AIPL RESEARCH REPORT
Imputation of Cow Genotypes and Adjustment of PTAsT.A. Cooper, M.E. Tooker, P.M. VanRaden, G.R. Wiggans, and J.B.Cole
Animal Improvement Programs Laboratory, ARS-USDA, Beltsville, MD 20705-2350
301-504-8334 (voice) ~ 301-504-8092 (fax) ~ http://aipl.arsusda.gov
As reported by [VanRaden (2010)], the imputed genotypes are, on average, between 96.6% and 97.9% accurate depending on breed. These values were tested using simulated data. The procedure was recently tested using a cow that was imputed for research purposes, and which was subsequently genotyped using the BovineSNP50 chip (Illumina, San Diego, CA). The imputed genotype and the genotype received from the chip were 98% similar.
|Breed||Number||% Correct Calls|
Genotyped cows usually are the most valuable cows in a dairy herd. These cows needed an adjustment because they were being over-evaluated. The high PTA values were causing the genomic predictions to suffer in accuracy because the marker effects were trying to explain a phenotype that was inflated compared to the bulls that carried those same genes. A study completed over a year ago showed that the added information from genotyped cows was not increasing reliability, indicating that some type of adjustment was necessary. By adjusting the over-evaluated cow PTA, it was possible to increase the accuracy of the genomic predictions. The following table shows the gains in reliability over PA when all genotyped animals were included in the predictor population, and when cows were excluded. Negative differences indicate traits where a greater gain in reliability is achieved when the females are not included in the predictor population.
|Gain difference||Reliability gain1
|Bulls Only||Bulls and Cows||Bulls Only||Bulls and Cows|
|Somatic cell score||22.0||23.1||1.1||5.9||7.5||1.6|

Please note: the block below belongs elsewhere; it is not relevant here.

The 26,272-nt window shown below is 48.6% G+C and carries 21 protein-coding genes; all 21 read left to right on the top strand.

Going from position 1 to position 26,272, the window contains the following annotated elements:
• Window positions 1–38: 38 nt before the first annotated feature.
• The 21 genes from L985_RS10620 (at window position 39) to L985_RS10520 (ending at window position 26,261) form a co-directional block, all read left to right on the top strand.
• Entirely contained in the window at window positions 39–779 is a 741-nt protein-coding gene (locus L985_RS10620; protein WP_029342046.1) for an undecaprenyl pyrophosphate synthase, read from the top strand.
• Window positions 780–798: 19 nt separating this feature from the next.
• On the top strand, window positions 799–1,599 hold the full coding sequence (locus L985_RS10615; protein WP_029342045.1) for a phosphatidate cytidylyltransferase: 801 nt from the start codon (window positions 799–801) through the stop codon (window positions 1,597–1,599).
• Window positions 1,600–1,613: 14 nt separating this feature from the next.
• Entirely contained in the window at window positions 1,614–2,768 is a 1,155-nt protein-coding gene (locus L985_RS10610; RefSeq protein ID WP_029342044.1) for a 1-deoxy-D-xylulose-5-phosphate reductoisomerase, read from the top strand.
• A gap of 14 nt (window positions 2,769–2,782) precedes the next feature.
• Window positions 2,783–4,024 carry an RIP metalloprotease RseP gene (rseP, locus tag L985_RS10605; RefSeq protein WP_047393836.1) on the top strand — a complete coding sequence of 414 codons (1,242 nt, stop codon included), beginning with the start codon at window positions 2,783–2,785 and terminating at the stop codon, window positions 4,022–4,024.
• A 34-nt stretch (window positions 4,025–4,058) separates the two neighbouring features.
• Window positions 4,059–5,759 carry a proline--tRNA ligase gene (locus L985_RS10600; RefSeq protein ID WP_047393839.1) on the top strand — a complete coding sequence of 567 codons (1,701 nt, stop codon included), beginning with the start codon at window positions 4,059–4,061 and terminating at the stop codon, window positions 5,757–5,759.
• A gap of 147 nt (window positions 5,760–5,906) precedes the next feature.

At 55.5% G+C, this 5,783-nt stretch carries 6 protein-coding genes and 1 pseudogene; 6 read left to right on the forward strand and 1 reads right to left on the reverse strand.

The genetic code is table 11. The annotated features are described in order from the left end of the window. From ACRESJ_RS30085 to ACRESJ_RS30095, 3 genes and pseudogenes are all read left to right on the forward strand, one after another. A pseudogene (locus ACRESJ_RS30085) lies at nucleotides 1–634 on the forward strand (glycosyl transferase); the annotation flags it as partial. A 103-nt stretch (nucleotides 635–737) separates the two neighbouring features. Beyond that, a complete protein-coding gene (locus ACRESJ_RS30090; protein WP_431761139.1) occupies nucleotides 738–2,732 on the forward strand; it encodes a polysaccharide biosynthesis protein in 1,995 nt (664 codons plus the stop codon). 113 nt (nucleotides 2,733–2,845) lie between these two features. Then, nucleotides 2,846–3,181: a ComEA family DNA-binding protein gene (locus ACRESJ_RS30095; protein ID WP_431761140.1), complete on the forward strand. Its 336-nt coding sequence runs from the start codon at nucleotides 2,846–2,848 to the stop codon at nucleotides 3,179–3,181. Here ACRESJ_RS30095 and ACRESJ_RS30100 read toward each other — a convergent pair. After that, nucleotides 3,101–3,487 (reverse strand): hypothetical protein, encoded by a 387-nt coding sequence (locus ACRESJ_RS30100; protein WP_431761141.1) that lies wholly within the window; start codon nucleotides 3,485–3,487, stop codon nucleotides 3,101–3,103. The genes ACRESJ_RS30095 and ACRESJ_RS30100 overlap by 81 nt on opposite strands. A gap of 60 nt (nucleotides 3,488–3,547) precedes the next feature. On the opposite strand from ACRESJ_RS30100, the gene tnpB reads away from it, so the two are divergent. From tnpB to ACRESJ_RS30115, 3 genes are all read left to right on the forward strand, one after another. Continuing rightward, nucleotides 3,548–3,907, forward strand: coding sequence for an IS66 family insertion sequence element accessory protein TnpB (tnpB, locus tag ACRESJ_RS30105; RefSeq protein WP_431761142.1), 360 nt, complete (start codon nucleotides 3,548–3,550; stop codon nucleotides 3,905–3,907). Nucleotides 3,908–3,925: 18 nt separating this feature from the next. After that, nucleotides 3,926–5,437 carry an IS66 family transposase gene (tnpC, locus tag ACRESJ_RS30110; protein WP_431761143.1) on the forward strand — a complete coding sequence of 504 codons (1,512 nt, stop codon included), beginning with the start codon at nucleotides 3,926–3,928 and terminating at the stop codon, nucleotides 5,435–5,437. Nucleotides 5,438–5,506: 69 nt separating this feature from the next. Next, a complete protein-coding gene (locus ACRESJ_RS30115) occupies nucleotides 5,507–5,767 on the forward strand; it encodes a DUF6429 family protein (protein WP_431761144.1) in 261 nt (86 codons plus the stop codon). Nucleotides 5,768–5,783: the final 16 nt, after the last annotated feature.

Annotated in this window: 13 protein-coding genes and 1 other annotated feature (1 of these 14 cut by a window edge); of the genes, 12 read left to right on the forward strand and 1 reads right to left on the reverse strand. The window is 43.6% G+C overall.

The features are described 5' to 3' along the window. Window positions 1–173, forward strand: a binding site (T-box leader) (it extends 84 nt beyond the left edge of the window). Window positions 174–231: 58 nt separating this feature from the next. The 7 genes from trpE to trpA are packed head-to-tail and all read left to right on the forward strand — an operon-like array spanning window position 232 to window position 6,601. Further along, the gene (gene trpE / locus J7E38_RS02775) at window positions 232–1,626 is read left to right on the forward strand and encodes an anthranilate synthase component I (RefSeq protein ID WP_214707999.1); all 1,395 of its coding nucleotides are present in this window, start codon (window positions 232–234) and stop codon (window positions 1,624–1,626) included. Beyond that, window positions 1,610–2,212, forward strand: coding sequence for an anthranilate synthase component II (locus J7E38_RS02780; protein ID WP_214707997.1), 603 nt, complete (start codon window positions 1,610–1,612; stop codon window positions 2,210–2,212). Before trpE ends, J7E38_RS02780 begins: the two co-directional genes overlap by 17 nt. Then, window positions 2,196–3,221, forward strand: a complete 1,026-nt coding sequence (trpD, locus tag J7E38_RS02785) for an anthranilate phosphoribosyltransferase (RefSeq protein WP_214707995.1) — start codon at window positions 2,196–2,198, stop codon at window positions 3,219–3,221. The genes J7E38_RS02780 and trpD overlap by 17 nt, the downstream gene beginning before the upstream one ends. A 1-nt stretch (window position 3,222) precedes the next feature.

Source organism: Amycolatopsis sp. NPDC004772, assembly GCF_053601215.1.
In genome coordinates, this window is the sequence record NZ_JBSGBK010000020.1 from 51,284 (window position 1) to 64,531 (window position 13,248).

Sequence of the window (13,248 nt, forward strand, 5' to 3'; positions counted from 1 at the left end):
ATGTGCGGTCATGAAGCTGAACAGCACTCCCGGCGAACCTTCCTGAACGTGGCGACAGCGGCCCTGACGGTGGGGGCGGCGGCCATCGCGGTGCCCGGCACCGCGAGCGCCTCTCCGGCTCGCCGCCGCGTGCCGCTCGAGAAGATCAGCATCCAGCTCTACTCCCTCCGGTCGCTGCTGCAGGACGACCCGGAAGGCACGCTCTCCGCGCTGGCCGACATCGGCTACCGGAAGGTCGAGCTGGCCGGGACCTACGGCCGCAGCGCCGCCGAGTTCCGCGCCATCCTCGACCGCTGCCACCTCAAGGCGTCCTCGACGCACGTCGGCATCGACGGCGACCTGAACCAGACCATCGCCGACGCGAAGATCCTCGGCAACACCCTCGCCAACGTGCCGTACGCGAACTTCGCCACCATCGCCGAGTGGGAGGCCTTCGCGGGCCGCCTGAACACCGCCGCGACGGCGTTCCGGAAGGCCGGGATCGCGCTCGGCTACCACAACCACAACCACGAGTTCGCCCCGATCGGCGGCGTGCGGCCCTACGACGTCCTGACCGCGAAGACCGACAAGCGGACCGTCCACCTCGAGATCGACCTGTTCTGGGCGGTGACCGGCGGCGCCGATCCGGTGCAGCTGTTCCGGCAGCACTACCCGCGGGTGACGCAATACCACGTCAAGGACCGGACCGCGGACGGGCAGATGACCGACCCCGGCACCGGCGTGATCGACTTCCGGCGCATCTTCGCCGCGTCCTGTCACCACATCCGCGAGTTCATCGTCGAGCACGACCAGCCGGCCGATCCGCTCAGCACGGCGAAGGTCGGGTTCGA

|Daughter pregnancy rate||27.0||27.7||0.7||10.4||10.6||0.2|
|1Reliability gain based on 2004 information to predict 2008 bull performance. 2010 Gains including imputed animals and adjustment.|
All genotyped cows, heifers, and imputed cows were adjusted by reducing the mean and variance of the traditional PTA. All genotyped animals including bulls, were affected by the adjustment made to the maternal portion of the parent average, regardless of the genotype status of the dam. The adjustments were made to milk, fat and protein and the percentage traits only. Brown Swiss adjustments where not implemented due to low numbers of genotyped cows.
Genomic evaluations are calculated using deregressed values from traditional PTA to estimate SNP effects. The upward bias of traditional cow PTA may be the reason for this. The direct genomic value (DGV) is the sum of an animal’s SNP effects. It should be consistent with traditional PTA which is true is for bulls. For cows, however, the traditional PTA is higher. To make the cow PTA more like those of the bulls for the yield traits (milk, fat and protein), mean and variance adjustments were calculated. Evaluations were stratified by reliability so cow PTA could be adjusted to be similar to bulls with the same reliability. The variance adjustment was the SD of deregressed Mendelian sampling within reliability group for bulls divided by the SD of deregressed Mendelian sampling within reliability group for cows. The mean adjustment is the difference between bull and cow evaluations after variance adjustment. Corrected PTA values were calculated from the adjusted deregressed Mendelian sampling values after reversing the deregression. Adjusted deregressed values were then used to calculate SNP effects. SNP effects are the contribution of that SNP to the total PTA for a given trait. This value can be positive or negative. The SNP effects are then applied to animals based on their genotype in combination with polygenic effects and the adjusted traditional values. This combined value is known as the genomic PTA. The following table shows the variance and mean adjustments applied to the deregressed values of the traditional cow PTA and maternal portion of the PA.